Zambia, as the territory of Northern Rhodesia, was administered by the South Africa Company from 1891 until taken over by the UK in 1923. During the 1920s and 1930s, advances in mining spurred development and immigration. Its name was changed to Zambia on independence in 1964. In the 1980s and 1990s, declining copper prices and a prolonged drought hurt the economy.
Most Zambians are subsistence farmers. However, Zambian agriculture has three broad categories of farmers: small-scale, medium and large-scale. Small-scale farmers are generally subsistence producers of staple foods with occasional marketable surplus. Medium-scale farmers produce maize and a few other cash crops for the market. Large-scale farmers produce various crops for the local and export markets. Table 1, illustrates the three broad categories of farmers in Zambia – small-scale (or subsistence farmers), medium and large scale farmers. Of the estimated 600,000 farmers, 76 % are small scale subsistence farmers. Commercial farmers (medium and large scale) with farm size above 20 ha, focus on cash crops. Only 740 commercial farmers (less than one percent) have holdings in excess of 60 ha. While the trend in the number of households in the small-scale category is on the increase, the numbers of the medium and large-scale farmers have remained more or less the same (Hantuba, 2002).
According to the Ministry of Agriculture and Co-operatives, large-scale farmers comprising about 2 % of the farm population, cultivate more than 20 hectares; they are generally characterized by high mechanization and have a well organized farmer network which facilitates the acquisition of inputs. Medium-scale farmers, comprising about 13% of the farmer population, cultivate between 5 and 20 hectares. Small-scale farmers (85% of farmer population), cultivate less than 5 hectares.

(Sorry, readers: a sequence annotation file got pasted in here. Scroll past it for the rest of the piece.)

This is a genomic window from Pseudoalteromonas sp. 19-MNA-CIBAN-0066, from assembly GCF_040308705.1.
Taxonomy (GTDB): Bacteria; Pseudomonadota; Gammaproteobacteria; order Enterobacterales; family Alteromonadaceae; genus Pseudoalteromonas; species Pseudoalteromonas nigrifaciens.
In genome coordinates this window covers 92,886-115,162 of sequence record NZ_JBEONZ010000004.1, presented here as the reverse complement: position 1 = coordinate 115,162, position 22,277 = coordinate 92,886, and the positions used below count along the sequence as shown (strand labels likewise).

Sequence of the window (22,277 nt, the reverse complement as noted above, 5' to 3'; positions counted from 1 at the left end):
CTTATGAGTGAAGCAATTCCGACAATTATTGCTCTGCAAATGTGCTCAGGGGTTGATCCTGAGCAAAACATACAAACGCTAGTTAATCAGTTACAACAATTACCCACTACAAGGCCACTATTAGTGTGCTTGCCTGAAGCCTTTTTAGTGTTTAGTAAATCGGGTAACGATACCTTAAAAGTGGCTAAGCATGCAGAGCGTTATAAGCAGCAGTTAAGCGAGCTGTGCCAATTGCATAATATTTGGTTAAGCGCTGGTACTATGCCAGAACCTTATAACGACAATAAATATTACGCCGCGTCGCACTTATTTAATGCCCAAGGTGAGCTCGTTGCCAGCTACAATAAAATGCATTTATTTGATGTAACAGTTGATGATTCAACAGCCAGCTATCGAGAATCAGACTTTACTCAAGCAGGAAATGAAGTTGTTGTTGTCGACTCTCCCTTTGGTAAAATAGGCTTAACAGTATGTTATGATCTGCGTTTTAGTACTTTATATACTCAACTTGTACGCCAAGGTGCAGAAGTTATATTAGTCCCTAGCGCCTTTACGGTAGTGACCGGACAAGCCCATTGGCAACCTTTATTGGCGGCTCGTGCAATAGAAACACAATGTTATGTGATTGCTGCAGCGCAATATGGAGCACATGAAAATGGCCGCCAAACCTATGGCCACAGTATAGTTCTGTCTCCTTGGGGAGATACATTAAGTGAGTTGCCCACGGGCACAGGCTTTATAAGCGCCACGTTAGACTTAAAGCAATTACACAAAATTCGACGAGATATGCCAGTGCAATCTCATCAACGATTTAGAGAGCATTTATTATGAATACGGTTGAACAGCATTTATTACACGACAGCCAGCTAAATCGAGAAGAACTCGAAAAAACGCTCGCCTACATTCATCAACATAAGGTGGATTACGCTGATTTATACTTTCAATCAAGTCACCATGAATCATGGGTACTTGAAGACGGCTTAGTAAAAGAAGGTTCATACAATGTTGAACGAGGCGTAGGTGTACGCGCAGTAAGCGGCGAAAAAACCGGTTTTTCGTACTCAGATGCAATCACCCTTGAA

Land is held in trust for the nation by the president and people get it on lease for a period of ninety-nine years through the Ministry of Lands. Few smallholders have land with title deeds; the majority have customary use rights; they access land through the customary tenure system by getting the approval of traditional rulers such as chiefs and headmen. Most land in opened-up areas is occupied but unexploited agricultural land, which generally is far from where minimal infrastructure is developed, still remains unoccupied. This has resulted in great pressure on cleared arable land by the fast growing population. Farmers are now constrained in their traditional practice of shifting cultivation (the fertility management methods are explained below) from the previous average period of 15-20 years to 3-4 years now. This is not long enough to sustain soil fertility. Table 2 shows indices of agriculture production from 1997-2005.
Saasa, (2003) identified five major farming systems in Zambia. These are:
Smallholders are mainly associated with the first four systems whilst large-scale farmers are largely associated with the last.